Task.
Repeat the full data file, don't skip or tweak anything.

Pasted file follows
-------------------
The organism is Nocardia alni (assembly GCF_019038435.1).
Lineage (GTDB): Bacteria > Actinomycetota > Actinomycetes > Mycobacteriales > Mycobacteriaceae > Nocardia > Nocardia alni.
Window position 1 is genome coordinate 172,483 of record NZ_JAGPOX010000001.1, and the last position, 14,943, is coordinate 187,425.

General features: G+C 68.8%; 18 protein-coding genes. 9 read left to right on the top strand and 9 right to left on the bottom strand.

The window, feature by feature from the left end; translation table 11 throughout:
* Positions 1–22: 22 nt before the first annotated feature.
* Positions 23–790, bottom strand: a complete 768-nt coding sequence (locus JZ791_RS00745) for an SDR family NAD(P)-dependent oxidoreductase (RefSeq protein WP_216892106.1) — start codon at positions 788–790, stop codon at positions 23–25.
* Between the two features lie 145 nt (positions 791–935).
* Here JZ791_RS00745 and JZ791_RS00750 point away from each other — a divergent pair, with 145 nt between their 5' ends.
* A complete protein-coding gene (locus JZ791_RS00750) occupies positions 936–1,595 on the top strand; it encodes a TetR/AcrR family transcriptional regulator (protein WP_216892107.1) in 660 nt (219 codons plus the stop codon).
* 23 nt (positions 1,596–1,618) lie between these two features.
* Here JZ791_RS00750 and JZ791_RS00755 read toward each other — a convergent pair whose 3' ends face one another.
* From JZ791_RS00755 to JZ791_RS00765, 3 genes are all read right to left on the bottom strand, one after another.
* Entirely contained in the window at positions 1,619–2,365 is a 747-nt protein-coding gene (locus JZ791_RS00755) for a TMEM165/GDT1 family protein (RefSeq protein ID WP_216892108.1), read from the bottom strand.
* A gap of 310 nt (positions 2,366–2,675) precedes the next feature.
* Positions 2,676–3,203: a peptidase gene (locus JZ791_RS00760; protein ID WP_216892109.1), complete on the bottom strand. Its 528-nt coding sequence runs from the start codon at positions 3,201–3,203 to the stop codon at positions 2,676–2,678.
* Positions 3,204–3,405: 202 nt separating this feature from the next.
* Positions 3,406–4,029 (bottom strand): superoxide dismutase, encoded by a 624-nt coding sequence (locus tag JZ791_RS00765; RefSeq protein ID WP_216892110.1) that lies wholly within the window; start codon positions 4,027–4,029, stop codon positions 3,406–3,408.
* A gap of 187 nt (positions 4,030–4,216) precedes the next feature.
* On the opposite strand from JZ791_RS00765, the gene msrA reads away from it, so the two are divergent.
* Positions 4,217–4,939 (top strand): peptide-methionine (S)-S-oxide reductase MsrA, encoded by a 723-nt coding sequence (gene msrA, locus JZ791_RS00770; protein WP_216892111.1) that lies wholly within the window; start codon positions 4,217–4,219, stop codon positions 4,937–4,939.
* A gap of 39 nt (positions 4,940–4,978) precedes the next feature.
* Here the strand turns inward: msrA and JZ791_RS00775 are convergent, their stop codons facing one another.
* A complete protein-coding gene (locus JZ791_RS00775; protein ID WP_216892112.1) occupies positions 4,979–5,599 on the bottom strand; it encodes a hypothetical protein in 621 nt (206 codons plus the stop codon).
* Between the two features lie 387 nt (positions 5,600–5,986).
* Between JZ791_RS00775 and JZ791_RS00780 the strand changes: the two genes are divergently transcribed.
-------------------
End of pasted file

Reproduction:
The organism is Nocardia alni (assembly GCF_019038435.1).
Lineage (GTDB): Bacteria > Actinomycetota > Actinomycetes > Mycobacteriales > Mycobacteriaceae > Nocardia > Nocardia alni.
Window position 1 is genome coordinate 172,483 of record NZ_JAGPOX010000001.1, and the last position, 14,943, is coordinate 187,425.

General features: G+C 68.8%; 18 protein-coding genes. 9 read left to right on the top strand and 9 right to left on the bottom strand.

The window, feature by feature from the left end; translation table 11 throughout:
* Positions 1–22: 22 nt before the first annotated feature.
* Positions 23–790, bottom strand: a complete 768-nt coding sequence (locus JZ791_RS00745) for an SDR family NAD(P)-dependent oxidoreductase (RefSeq protein WP_216892106.1) — start codon at positions 788–790, stop codon at positions 23–25.
* Between the two features lie 145 nt (positions 791–935).
* Here JZ791_RS00745 and JZ791_RS00750 point away from each other — a divergent pair, with 145 nt between their 5' ends.
* A complete protein-coding gene (locus JZ791_RS00750) occupies positions 936–1,595 on the top strand; it encodes a TetR/AcrR family transcriptional regulator (protein WP_216892107.1) in 660 nt (219 codons plus the stop codon).
* 23 nt (positions 1,596–1,618) lie between these two features.
* Here JZ791_RS00750 and JZ791_RS00755 read toward each other — a convergent pair whose 3' ends face one another.
* From JZ791_RS00755 to JZ791_RS00765, 3 genes are all read right to left on the bottom strand, one after another.
* Entirely contained in the window at positions 1,619–2,365 is a 747-nt protein-coding gene (locus JZ791_RS00755) for a TMEM165/GDT1 family protein (RefSeq protein ID WP_216892108.1), read from the bottom strand.
* A gap of 310 nt (positions 2,366–2,675) precedes the next feature.
* Positions 2,676–3,203: a peptidase gene (locus JZ791_RS00760; protein ID WP_216892109.1), complete on the bottom strand. Its 528-nt coding sequence runs from the start codon at positions 3,201–3,203 to the stop codon at positions 2,676–2,678.
* Positions 3,204–3,405: 202 nt separating this feature from the next.
* Positions 3,406–4,029 (bottom strand): superoxide dismutase, encoded by a 624-nt coding sequence (locus tag JZ791_RS00765; RefSeq protein ID WP_216892110.1) that lies wholly within the window; start codon positions 4,027–4,029, stop codon positions 3,406–3,408.
* A gap of 187 nt (positions 4,030–4,216) precedes the next feature.
* On the opposite strand from JZ791_RS00765, the gene msrA reads away from it, so the two are divergent.
* Positions 4,217–4,939 (top strand): peptide-methionine (S)-S-oxide reductase MsrA, encoded by a 723-nt coding sequence (gene msrA, locus JZ791_RS00770; protein WP_216892111.1) that lies wholly within the window; start codon positions 4,217–4,219, stop codon positions 4,937–4,939.
* A gap of 39 nt (positions 4,940–4,978) precedes the next feature.
* Here the strand turns inward: msrA and JZ791_RS00775 are convergent, their stop codons facing one another.
* A complete protein-coding gene (locus JZ791_RS00775; protein ID WP_216892112.1) occupies positions 4,979–5,599 on the bottom strand; it encodes a hypothetical protein in 621 nt (206 codons plus the stop codon).
* Between the two features lie 387 nt (positions 5,600–5,986).
* Between JZ791_RS00775 and JZ791_RS00780 the strand changes: the two genes are divergently transcribed.